Kellie Mote finds sound practical tips for needs assessors and assistive technology practitioners in ‘Connecting to Learn: Educational and Assistive Technology for People with Disabilities’ by Marcia J. Scherer (American Psychological Association, 2003)
At the core of Connecting to Learn is the importance of matching the right assistive technology with the learner. It isn’t immediately clear from the title, but the focus here is on the needs of students who are d/Deaf, or visually impaired. Initial chapters are therefore dedicated to providing background information on the needs of students with sensory disabilities.
The book primarily focuses on strategies to use with the individual – little of the content is dedicated to broader strategies such as creating more inclusive learning environments. However, many of the tips will be of use to practitioners providing assistive technology support in an educational context.
It would be an understatement to say there has been a fair amount of fuss over the release of the Google Nexus 7 tablet.
As an Assistive Technologist my focus is always on the accessibility of devices and how they cater for users who may access them in a non-standard way.
The accessibility tools built into Apple’s iOS give it a clear lead over Android in this area. Android is catching up but if you are visually impaired or require assistance with selecting items on the screen iOS is likely to be the preferred choice.
The release of the Nexus 7 has brought into focus Android’s key accessibility advantage which is: Choice of Platform. For anyone with a physical disability size and weight can be the crucial influence on tablet choice. iOS is currently available on three platforms: iPod Touch, iPhone and iPad giving only two screen size choices (3.5 and 9.7 inches) and three weight choices (101g, 140g and approx 650g dependent on iPad model). The rumours about a new smaller iPad may give a further choice of screen size and weight.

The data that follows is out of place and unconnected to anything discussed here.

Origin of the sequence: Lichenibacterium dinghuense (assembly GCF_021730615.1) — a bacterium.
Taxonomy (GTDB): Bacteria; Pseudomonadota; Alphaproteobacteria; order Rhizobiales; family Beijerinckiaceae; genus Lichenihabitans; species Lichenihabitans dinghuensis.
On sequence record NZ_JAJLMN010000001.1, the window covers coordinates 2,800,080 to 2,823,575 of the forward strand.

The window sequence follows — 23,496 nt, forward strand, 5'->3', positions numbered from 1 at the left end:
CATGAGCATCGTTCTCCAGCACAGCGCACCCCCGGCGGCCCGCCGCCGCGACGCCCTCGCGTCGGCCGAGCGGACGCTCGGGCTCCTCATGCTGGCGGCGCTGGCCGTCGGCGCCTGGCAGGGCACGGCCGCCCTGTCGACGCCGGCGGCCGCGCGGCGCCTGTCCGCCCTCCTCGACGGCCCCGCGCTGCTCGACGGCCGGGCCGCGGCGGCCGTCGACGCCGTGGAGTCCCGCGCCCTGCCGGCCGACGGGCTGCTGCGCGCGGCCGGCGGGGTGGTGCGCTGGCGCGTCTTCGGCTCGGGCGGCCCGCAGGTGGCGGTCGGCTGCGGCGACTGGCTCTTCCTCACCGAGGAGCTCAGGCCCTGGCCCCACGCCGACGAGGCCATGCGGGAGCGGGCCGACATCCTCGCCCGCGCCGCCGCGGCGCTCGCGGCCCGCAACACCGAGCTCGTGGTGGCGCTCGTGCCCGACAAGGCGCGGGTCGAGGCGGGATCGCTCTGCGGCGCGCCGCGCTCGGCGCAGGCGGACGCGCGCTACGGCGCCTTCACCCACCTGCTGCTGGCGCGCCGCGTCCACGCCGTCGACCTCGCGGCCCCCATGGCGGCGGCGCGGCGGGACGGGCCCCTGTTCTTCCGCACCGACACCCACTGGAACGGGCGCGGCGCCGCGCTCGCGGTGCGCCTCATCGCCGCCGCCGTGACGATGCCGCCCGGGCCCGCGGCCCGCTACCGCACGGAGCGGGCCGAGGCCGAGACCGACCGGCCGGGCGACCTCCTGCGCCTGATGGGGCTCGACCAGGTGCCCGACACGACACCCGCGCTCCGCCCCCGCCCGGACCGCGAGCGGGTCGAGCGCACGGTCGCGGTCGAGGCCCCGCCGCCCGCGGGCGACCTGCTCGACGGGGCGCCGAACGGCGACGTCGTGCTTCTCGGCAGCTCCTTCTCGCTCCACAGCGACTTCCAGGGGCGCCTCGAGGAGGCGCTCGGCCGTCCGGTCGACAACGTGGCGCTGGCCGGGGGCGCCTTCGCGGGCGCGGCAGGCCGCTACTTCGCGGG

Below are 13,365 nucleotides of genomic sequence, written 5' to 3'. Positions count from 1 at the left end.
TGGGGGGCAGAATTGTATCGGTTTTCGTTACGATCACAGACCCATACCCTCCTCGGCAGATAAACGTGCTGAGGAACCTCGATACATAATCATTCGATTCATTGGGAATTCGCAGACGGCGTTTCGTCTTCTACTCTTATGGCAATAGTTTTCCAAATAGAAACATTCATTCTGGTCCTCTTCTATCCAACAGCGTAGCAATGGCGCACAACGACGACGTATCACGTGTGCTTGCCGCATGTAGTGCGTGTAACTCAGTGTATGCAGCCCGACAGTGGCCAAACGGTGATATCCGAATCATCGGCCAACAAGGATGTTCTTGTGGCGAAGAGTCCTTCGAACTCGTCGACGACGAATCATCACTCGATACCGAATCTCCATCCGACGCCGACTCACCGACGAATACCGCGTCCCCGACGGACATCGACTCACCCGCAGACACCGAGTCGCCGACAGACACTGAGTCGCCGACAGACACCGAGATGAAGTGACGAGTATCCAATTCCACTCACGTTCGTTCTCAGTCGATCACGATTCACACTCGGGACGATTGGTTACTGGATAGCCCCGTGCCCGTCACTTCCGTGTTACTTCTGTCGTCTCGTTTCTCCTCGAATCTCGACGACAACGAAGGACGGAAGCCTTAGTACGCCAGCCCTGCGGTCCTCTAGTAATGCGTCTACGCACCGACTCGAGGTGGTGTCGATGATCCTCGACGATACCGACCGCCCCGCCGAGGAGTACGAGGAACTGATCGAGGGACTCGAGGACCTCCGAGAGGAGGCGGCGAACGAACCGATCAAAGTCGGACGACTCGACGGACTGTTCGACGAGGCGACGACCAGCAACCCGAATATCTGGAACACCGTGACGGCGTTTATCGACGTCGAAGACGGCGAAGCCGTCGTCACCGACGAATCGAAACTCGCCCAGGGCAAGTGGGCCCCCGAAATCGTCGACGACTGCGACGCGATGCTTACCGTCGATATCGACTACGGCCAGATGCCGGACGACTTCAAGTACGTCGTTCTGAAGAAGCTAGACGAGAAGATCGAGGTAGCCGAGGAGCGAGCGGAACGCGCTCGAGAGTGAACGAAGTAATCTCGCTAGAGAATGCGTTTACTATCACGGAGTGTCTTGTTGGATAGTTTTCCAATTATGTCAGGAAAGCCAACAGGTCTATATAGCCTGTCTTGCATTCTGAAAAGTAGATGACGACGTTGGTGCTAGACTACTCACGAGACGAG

A quick examination of the Android device comparison page on Wikipedia shows a wide range of device sizes and weights. The i’m Watch is the smallest, smartphones range from 2.8 inches and 105 grams to 5.3 inches and 178 grams, tablets are mostly 10.1 inches but there are many at 7 and 8 inches and a range of other sizes. There are also devices with built-in or detachable keyboards and touchpads for those who need/want their tablet to work like a laptop.
The fact that Android is available across multiple devices is often cited as one of its weaknesses. For those who are concerned with size and weight of a device it could be Android’s greatest strength.
The much heralded Retina Display on the new iPad may seem to be of advantage purely to those viewing films or editing photos. However when looking at the iPad’s accessibility this display is a major advantage. One of the functions in the iPad’s Accessibility Options is Zoom. This magnifies the entire screen and allows you to turn it on and off with a three finger double-tap. You can also change the level of zoom very easily without having to return to the settings.
While Zoom is a great feature, the further you zoom in, the more ‘grainy’ the images on screen become. I only have an iPad 2 and while I was hopeful that the retina display on the new iPad would improve this graininess, I had no proof. After a few futile attempts to get answers out of new iPad owners on Twitter I was forced to go to the Glasgow Apple Store to find out for myself. Armed with a camera I managed to avoid all the blue-shirted staff and change the settings on an iPad to see if my theory was correct.
The evidence is shown in the pictures above. On the left a zoomed in Maps icon on my iPad2. On the right, same icon, same level of zoom on a new iPad.
As you can see the zoomed image on the new iPad is much sharper and the text much easier to read. For someone with a visual impairment, this significant difference might make that extra £70 worth it.
Assistive Technologist, BRITE